WaterWorx in Mandalay: Sustainable access to drinking water in Myanmar Water Sector



Following the recent news that Dutch company Vitens-Evides International (VEI) is going help Mandalay to improve its water supply system, we talked to VEI's project manager, Adriaan Ruijmschoot, about this initiative, called WaterWorX. In this interview, Adriaan talks about WaterWorX and the current water condition in Myanmar. In addition, he added his previous experience when he worked as project manager in Vietnam and shared his thoughts about the future of the water sector in Myanmar.

Introduction about WaterWorX in Myanmar Water Sector

  • WaterWorX is a long-term initiative by all ten Dutch drinking water companies to contribute to SDG6: sustainable water and sanitation for all.
  • With financial support of the Netherlands Ministry of Foreign Affairs, partnerships are formed between the Dutch drinking water companies and their colleague water companies in developing and transition countries.
  • Through the WaterWorX programme, they intend to connect an additional 10 million people to sustainable water supply by 2030.
  • At the same time, WaterWorX will provide support in all kinds of areas, ranging from tube well maintenance and energy reduction to financial management and leadership development.

Sustainable access that can bring to Myanmar

  • A large part of the work will consist of technical assistance and training, aimed at making sure that knowledge is anchored within the Myanmar water companies.
  • This knowledge transfer is key to making access sustainable.
  • The cooperation within WaterWorX focusses strongly on strengthening the operations and management of existing water companies.

The Future Water Sector in Myanmar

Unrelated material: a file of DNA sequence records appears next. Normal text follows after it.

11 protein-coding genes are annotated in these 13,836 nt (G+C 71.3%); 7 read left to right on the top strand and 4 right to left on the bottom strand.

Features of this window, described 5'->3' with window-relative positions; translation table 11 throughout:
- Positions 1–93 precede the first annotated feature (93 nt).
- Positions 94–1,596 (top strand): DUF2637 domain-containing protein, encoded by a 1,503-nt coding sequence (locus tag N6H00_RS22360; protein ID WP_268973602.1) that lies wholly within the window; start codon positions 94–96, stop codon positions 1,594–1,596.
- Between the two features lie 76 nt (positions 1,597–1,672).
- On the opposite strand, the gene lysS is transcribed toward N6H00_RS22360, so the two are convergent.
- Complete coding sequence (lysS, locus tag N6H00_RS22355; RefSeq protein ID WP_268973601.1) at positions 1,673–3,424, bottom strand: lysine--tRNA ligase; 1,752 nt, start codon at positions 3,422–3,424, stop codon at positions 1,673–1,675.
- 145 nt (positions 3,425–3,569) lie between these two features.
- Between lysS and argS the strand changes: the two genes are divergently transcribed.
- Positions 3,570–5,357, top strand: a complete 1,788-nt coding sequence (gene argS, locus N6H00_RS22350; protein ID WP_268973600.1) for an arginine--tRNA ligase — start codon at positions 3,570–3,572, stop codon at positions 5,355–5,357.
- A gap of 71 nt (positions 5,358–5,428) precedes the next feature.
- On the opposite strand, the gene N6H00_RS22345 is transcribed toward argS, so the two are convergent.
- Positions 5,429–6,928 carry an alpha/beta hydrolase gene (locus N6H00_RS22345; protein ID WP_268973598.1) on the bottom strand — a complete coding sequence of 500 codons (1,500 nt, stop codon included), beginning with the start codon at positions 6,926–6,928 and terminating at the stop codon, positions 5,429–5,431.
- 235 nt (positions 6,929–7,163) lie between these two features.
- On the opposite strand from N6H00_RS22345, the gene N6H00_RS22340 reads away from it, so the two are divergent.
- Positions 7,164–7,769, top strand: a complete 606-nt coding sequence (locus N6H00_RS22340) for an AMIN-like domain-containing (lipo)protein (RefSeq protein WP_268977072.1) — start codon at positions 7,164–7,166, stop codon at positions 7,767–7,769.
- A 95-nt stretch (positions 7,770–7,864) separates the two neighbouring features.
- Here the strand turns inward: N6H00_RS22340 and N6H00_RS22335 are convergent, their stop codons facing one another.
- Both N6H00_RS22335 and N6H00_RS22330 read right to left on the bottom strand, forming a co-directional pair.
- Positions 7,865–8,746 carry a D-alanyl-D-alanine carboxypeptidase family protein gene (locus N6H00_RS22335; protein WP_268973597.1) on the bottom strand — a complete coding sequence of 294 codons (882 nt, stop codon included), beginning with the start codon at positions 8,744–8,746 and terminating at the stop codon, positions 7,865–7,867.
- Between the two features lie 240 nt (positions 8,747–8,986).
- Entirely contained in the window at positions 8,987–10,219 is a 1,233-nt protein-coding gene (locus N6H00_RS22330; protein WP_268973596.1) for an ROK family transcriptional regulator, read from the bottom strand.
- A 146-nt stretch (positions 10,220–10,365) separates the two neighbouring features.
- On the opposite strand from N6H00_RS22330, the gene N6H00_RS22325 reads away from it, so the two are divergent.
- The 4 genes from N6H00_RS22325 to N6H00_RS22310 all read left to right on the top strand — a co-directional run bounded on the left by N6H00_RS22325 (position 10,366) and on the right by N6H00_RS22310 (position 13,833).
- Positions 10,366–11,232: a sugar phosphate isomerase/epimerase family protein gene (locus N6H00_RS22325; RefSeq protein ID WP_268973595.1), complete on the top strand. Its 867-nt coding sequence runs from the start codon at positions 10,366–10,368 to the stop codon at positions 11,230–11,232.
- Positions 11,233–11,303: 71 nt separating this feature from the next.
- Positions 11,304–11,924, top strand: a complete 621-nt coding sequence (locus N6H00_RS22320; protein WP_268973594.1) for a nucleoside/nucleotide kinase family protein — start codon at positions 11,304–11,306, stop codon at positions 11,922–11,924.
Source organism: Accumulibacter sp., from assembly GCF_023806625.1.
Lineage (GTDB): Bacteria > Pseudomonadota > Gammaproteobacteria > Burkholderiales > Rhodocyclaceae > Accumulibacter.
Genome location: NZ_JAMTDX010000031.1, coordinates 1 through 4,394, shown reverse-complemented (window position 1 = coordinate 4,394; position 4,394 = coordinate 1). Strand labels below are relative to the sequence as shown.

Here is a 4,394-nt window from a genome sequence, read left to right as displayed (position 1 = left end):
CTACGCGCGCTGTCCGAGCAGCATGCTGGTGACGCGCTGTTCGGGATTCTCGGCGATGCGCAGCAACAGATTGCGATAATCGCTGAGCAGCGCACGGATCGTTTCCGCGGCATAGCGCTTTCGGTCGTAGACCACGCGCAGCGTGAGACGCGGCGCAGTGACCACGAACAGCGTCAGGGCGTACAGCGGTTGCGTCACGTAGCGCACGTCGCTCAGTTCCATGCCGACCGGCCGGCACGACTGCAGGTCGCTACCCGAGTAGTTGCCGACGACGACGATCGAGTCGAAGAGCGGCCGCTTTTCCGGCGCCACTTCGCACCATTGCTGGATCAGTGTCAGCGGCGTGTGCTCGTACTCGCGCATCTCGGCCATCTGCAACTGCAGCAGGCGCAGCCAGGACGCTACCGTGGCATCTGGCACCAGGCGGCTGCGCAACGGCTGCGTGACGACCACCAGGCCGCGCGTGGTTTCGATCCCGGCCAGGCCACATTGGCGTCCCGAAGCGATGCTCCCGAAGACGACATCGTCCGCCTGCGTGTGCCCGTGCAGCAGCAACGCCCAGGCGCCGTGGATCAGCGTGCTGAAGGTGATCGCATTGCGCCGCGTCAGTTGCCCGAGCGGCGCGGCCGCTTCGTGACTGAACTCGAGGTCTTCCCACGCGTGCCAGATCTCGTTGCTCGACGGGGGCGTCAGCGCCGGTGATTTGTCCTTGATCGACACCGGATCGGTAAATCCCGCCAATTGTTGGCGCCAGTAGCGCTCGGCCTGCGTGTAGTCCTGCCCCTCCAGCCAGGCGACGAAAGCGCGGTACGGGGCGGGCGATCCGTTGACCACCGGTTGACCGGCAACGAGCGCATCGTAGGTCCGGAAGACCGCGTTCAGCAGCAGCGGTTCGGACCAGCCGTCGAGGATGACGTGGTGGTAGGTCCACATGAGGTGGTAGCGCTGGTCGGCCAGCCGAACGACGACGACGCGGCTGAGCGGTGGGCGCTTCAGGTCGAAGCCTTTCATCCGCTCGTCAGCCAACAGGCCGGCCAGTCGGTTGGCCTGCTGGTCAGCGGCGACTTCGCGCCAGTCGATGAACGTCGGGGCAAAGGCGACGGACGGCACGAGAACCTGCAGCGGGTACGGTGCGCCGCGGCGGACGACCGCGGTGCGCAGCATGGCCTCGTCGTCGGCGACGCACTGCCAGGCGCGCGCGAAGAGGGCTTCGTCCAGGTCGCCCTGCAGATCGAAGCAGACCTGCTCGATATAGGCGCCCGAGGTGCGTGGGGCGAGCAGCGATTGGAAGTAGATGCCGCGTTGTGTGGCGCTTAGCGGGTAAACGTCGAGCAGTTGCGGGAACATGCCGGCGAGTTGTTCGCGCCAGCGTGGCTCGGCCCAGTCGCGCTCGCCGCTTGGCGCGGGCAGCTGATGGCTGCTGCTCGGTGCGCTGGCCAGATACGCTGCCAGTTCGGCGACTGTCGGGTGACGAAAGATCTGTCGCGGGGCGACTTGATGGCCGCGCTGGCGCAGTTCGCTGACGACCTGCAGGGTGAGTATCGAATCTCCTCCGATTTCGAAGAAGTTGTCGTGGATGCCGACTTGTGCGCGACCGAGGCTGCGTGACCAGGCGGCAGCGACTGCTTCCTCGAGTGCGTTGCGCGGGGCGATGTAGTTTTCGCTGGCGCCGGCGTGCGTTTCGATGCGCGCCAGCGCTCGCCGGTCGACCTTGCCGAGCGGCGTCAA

• With the relatively low coverage level of the water companies, combined with rapid urbanization and old production and distribution systems, the water sector has a lot of work to do.
  • But in his short experience in Mandalay, Adriaan has seen a lot of motivated bright people that have the potential to solve the challenges ahead.
  • As the international water sector is keen to support, he hopes the leaders of the Myanmar water companies will seize their responsibility in coordinating funds and knowledge to solve the problems efficiently.

Current Water Condition in Myanmar

  • The Mandalay drinking water system is in dire need of maintenance, replacement and expansion.
  • Currently only half the population is served by MCDC.
  • Water losses exceed 50%, which seems to be caused by a combination of physical losses (leaks) and commercial losses (broken water meters, water free-of-charge for monasteries and government).
  • There is not enough water production to supply to current service area.
  • Fortunately, Mandalay has the geographical advantage of accessing four different sources: Ayeyarwadi, Sedawgyi and Dohtawadi rivers, as well as a large volume of groundwater which has an excellent base quality.

Current Progress of WaterWorX in Myanmar

  • The project plan of 'Mandalay's Water WorX' has been approved by MCDC, VEI, the WaterWorX programme and has received a no-objection from Development Assistant Coordination Unit (DACU).
  • Implementation are ready to be initiated.

Why Choose Mandalay

  • Many international organizations have been cooperating with YCDC for years, while MCDC also has many challenges
  • It seems the added value of VEI in Mandalay is more apparent, which is why he has been working there under an ADB financed Water Operator Partnership from 2014 – 2017 since the WaterWorX project is a logical follow-up of this cooperation.

His last experience in other country

  • Before working in Myanmar, Adriaan worked mainly in Vietnam.
  • In the Mekong Delta there are very serious long-term challenges such as over-extraction of groundwater and land-subsidence.
  • He worked with three companies on developing Climate Change Adaptation Plans.
  • At the same time, it was very encouraging to see that the Vietnamese water sector is rapidly growing stronger, and more and more able to independently solve its operational challenges such as Non-revenue water (NRW) and water quality.

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